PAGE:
For the past four years I’ve been singing the same tune…
The U.S. economy cannot recover unless the U.S. housing market recovers. As a past “real estate man,” (in my life), I’ve never seen an economic recovery unaccompanied by a real estate market recovery.
There was a lot of speculation going into 2011 that it would be a year for the U.S. housing market to find a bottom. Well, the U.S. housing market hit a “bottom” last year, but not one to build upon.
U.S. new home sales fell 2.2% in December, which closed out 2011 with 302,000 new homes during the year, down from 323,000 new home sales in 2010 (Source: U.S. Commerce Department). In terms of number of units sold, this makes 2011 the worst year on record for new home sales—since 1963. So much for a U.S. housing market recovery.
Even though mortgages are at historically low interest rates, the low rates are not translating into new home sales. Sure, fear of further price declines in the U.S. housing market is discouraging people from buying new homes and directing consumers to rent instead, which I’ve been talking about.
And although fear of further home price declines may play a role, I’m more inclined to believe that the stagnant jobs market and weak economy are resulting in the greatest fear: uncertainty. This is what is really driving more people to rent homes instead of buying homes.
There are those still forecasting a rebound in 2012 for the U.S. housing market, but as I’ve been talking about in PROFIT CONFIDENTIAL, government estimates for foreclosures are still high at 1.8 million homes to be foreclosed upon for each of 2012 and 2013 (source: Federal Reserve Bank of New York). That will place serious pressure on home prices and new home sales; builders are going to be very hesitant towards breaking new ground.
Another factor that will pressure the U.S. housing market is the typical consumer having to pay down those debts and save, after the consumer credit-induced spending spree that occurred late in 2011.
Over the last month, I’ve been talking about how consumer spending cannot be maintained at this pace, since it is based on credit—debt—and not an increase in wealth or an increase in wages (both of which have stowed away on a ship years ago and are lost somewhere in the middle of the ocean).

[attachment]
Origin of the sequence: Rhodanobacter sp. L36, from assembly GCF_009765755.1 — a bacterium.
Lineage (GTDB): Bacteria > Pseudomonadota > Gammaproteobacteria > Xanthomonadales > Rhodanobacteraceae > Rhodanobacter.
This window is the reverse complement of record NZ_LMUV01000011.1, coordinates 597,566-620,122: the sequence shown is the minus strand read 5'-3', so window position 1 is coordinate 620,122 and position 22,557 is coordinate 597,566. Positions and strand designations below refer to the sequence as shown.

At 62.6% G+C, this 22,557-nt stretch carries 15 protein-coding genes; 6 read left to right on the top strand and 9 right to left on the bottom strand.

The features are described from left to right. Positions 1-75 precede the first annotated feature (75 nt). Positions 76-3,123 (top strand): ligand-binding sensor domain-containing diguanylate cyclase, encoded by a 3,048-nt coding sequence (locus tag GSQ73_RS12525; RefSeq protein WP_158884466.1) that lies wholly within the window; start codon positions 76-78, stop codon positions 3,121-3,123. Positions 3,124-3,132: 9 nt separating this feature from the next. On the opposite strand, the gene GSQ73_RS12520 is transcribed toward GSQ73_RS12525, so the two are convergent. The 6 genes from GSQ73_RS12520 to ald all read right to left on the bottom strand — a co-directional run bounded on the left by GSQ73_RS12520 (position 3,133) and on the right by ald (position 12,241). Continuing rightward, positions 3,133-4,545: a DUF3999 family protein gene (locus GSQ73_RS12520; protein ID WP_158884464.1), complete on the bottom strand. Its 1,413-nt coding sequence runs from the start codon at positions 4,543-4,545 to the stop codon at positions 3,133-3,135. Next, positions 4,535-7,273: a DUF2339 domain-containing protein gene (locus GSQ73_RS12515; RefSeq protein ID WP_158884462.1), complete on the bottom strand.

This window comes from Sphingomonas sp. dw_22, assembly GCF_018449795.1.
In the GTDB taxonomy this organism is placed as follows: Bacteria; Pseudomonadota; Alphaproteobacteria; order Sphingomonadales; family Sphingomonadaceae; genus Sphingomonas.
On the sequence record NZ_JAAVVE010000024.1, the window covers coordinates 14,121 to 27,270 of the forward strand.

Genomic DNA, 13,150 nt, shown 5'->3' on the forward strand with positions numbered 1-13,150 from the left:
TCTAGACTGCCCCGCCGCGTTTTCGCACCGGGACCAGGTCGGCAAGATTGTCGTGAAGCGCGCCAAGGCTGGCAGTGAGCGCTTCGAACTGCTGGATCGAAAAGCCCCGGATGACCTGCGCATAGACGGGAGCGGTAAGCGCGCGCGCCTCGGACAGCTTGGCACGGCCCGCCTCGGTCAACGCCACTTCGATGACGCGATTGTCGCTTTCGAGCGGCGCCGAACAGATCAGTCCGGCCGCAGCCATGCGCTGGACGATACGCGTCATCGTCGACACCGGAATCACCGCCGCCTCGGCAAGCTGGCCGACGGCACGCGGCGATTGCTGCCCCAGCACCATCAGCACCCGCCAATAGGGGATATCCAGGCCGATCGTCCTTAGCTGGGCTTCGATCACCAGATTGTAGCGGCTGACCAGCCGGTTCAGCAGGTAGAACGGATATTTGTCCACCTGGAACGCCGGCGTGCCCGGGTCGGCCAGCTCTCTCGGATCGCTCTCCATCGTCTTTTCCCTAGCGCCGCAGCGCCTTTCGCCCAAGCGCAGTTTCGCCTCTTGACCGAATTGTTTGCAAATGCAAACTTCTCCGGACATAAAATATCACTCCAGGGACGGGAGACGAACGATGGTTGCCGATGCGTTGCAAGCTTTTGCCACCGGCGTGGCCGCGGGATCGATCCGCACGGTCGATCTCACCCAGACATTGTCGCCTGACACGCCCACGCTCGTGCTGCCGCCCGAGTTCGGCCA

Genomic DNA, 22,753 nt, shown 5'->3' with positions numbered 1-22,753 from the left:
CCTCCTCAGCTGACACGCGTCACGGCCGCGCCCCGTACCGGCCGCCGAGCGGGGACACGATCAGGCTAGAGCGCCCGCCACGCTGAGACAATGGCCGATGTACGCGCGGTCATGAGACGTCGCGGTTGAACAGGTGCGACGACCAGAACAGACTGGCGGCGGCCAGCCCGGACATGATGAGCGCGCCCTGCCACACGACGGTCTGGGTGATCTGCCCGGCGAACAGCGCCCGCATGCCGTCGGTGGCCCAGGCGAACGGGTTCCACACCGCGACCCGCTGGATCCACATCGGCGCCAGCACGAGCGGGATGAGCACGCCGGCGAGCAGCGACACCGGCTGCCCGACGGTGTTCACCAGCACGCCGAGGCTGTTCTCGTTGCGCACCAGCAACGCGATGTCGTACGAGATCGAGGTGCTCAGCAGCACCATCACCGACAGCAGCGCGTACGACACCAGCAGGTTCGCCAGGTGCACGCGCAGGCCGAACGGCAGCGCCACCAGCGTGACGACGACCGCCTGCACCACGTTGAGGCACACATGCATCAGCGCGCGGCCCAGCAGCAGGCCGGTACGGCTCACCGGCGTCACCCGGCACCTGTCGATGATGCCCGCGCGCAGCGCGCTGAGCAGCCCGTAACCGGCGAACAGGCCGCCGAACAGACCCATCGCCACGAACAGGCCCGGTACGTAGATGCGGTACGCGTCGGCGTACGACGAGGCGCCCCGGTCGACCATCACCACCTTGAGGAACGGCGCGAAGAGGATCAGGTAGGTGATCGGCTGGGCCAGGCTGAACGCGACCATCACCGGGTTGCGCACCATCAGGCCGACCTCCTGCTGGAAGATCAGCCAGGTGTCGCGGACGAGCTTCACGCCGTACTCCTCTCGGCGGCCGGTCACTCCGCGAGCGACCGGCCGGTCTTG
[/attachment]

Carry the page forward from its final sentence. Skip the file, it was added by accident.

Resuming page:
The Commerce Department just reported that personal income advanced at the fastest pace in nine months in December, probably due to year-end bonuses. Still, with the nice bump in wages, did the consumer take the extra money and spend? No. The savings rate increased to a five-month high, as consumers remained frugal.
If we look at the average family household with still-high debt levels, no wage growth, an uncertain economy, and high gas prices, how can the average American be expected to spend or go out with great confidence and say, I want to buy a home because the U.S. housing market is cheap?
Watch out for those homebuilder stocks that have been rising lately. And be suspicious of this past January’s stock market rally—it will not be a barometer of what’s ahead for 2012.
For the record: my prediction at the beginning of 2011 was for home prices in the U.S. to decline between five percent and 10% in 2011. Final actual figures have not yet been released yet. Once I get them, I will of course pass them on to my readers. For 2012, I’m predicting U.S. housing prices will fall again—about five percent this year.